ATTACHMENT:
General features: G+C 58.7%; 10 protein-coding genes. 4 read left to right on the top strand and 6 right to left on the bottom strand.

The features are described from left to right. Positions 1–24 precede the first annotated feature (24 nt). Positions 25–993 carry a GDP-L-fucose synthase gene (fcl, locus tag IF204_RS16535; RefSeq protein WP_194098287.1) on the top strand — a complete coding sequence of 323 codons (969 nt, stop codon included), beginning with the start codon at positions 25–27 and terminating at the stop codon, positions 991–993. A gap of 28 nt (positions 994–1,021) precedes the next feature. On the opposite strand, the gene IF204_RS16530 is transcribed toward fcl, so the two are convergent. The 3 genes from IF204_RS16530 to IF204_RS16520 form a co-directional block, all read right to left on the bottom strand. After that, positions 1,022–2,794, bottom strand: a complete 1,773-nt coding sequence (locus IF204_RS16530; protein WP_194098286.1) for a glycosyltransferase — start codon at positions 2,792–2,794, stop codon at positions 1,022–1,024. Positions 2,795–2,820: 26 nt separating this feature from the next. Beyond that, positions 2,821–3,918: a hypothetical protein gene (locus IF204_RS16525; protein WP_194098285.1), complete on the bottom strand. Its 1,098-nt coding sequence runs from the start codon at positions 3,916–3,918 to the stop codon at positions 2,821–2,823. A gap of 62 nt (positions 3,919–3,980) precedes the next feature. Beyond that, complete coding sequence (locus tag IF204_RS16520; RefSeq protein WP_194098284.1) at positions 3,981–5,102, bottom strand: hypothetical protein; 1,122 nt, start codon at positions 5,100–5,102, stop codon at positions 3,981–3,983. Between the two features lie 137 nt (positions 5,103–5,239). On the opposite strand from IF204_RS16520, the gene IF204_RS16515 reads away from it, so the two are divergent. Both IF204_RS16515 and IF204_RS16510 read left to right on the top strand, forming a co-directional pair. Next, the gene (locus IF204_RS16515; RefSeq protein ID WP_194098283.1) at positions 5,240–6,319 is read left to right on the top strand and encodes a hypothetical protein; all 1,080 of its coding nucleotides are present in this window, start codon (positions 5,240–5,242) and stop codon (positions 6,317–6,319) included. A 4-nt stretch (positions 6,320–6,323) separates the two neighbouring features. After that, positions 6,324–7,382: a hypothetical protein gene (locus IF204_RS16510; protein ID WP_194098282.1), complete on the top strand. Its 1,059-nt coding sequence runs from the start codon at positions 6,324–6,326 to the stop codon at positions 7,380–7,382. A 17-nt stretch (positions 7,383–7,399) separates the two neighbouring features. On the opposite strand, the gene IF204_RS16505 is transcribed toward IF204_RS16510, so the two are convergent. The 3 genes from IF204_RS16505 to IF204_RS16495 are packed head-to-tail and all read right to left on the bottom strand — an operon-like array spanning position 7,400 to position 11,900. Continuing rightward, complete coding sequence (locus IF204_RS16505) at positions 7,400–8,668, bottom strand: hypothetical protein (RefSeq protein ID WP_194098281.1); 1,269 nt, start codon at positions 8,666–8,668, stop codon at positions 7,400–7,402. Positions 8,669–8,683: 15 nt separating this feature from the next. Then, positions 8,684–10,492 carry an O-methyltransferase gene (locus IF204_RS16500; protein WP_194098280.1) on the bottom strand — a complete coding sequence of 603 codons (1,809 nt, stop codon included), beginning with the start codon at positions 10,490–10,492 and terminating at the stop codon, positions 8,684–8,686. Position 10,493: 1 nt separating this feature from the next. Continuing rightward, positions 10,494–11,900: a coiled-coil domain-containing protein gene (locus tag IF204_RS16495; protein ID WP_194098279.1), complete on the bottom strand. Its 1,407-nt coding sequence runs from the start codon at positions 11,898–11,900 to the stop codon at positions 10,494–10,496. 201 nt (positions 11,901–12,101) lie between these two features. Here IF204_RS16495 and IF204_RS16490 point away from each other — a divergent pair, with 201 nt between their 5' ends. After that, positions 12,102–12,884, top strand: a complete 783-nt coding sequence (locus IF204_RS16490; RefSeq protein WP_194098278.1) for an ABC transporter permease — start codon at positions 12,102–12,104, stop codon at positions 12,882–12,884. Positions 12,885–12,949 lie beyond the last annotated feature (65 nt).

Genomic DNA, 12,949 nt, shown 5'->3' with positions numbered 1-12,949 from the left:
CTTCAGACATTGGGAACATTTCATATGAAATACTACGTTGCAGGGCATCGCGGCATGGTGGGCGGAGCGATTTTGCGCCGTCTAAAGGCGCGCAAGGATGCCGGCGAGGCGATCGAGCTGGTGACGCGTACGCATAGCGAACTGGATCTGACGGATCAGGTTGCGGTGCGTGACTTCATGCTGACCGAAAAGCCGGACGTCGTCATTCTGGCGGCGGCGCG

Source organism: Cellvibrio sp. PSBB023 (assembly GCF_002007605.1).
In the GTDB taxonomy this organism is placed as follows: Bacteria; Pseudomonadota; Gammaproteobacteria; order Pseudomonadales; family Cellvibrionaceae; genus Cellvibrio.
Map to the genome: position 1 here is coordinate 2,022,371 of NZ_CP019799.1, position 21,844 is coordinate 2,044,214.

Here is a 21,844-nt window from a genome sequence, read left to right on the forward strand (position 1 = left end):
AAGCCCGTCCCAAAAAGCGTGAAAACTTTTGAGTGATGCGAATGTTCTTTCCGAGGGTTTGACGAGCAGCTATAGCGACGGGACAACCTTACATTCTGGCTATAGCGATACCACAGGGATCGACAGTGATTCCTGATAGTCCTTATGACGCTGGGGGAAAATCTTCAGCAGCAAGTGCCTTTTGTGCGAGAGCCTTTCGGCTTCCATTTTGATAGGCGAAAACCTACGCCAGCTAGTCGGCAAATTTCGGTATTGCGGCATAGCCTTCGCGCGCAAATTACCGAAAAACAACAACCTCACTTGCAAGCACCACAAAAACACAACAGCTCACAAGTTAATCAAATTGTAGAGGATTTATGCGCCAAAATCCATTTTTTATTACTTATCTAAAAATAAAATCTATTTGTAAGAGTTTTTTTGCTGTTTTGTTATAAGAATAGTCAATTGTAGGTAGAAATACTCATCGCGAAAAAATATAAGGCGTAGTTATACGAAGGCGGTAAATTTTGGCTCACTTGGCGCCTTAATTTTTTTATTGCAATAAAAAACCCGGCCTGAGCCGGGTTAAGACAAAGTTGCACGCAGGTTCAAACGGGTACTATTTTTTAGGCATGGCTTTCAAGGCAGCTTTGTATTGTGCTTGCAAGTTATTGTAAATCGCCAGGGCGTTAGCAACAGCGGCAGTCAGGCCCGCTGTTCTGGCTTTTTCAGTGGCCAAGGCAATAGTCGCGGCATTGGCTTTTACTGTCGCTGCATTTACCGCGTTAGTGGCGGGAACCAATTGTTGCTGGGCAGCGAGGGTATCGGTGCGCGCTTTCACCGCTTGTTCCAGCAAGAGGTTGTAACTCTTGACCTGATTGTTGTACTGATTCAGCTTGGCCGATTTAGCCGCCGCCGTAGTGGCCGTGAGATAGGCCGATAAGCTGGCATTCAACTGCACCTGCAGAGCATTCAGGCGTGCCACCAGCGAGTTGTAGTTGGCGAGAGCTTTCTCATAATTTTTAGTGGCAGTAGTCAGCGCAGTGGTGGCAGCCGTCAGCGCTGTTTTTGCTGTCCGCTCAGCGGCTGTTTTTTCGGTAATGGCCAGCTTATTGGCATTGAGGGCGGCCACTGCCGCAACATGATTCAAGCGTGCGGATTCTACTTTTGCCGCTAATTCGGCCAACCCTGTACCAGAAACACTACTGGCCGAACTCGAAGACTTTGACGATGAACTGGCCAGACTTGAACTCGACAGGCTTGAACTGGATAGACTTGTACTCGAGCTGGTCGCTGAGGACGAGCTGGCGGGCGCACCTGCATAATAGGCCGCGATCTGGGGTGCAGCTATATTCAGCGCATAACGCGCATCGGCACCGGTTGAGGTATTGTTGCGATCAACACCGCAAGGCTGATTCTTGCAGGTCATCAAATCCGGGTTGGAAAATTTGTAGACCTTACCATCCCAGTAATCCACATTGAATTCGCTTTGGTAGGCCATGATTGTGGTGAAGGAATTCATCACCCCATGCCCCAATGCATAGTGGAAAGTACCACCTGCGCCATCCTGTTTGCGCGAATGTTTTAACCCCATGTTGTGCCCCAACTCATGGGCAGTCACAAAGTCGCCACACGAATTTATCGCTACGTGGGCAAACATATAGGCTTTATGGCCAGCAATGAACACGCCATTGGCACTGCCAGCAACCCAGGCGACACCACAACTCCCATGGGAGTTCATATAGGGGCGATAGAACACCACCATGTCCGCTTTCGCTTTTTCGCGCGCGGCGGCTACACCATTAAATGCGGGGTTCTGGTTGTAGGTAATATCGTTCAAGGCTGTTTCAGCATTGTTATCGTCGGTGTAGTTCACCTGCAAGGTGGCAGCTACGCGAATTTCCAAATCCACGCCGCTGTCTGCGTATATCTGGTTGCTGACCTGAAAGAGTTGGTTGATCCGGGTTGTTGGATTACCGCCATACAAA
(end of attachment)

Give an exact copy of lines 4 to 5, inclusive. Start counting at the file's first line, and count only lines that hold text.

CTTCAGACATTGGGAACATTTCATATGAAATACTACGTTGCAGGGCATCGCGGCATGGTGGGCGGAGCGATTTTGCGCCGTCTAAAGGCGCGCAAGGATGCCGGCGAGGCGATCGAGCTGGTGACGCGTACGCATAGCGAACTGGATCTGACGGATCAGGTTGCGGTGCGTGACTTCATGCTGACCGAAAAGCCGGACGTCGTCATTCTGGCGGCGGCGCG

Source organism: Cellvibrio sp. PSBB023 (assembly GCF_002007605.1).